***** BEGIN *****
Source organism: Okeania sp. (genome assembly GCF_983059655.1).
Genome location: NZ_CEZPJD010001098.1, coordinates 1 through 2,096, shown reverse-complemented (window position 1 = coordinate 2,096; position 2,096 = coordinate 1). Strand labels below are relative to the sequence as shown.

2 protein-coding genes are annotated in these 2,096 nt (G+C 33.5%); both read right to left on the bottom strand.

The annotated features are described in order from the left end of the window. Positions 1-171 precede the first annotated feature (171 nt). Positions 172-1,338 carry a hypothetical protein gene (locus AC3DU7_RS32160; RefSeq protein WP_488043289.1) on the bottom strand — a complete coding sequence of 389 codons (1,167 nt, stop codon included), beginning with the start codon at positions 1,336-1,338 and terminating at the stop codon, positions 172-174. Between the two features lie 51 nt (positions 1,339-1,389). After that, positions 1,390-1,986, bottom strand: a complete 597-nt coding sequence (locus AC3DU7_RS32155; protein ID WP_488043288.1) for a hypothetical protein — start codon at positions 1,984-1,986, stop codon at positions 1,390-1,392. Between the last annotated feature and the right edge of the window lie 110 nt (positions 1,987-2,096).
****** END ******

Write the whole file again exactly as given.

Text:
Source organism: Okeania sp. (genome assembly GCF_983059655.1).
Genome location: NZ_CEZPJD010001098.1, coordinates 1 through 2,096, shown reverse-complemented (window position 1 = coordinate 2,096; position 2,096 = coordinate 1). Strand labels below are relative to the sequence as shown.

2 protein-coding genes are annotated in these 2,096 nt (G+C 33.5%); both read right to left on the bottom strand.

The annotated features are described in order from the left end of the window. Positions 1-171 precede the first annotated feature (171 nt). Positions 172-1,338 carry a hypothetical protein gene (locus AC3DU7_RS32160; RefSeq protein WP_488043289.1) on the bottom strand — a complete coding sequence of 389 codons (1,167 nt, stop codon included), beginning with the start codon at positions 1,336-1,338 and terminating at the stop codon, positions 172-174. Between the two features lie 51 nt (positions 1,339-1,389). After that, positions 1,390-1,986, bottom strand: a complete 597-nt coding sequence (locus AC3DU7_RS32155; protein ID WP_488043288.1) for a hypothetical protein — start codon at positions 1,984-1,986, stop codon at positions 1,390-1,392. Between the last annotated feature and the right edge of the window lie 110 nt (positions 1,987-2,096).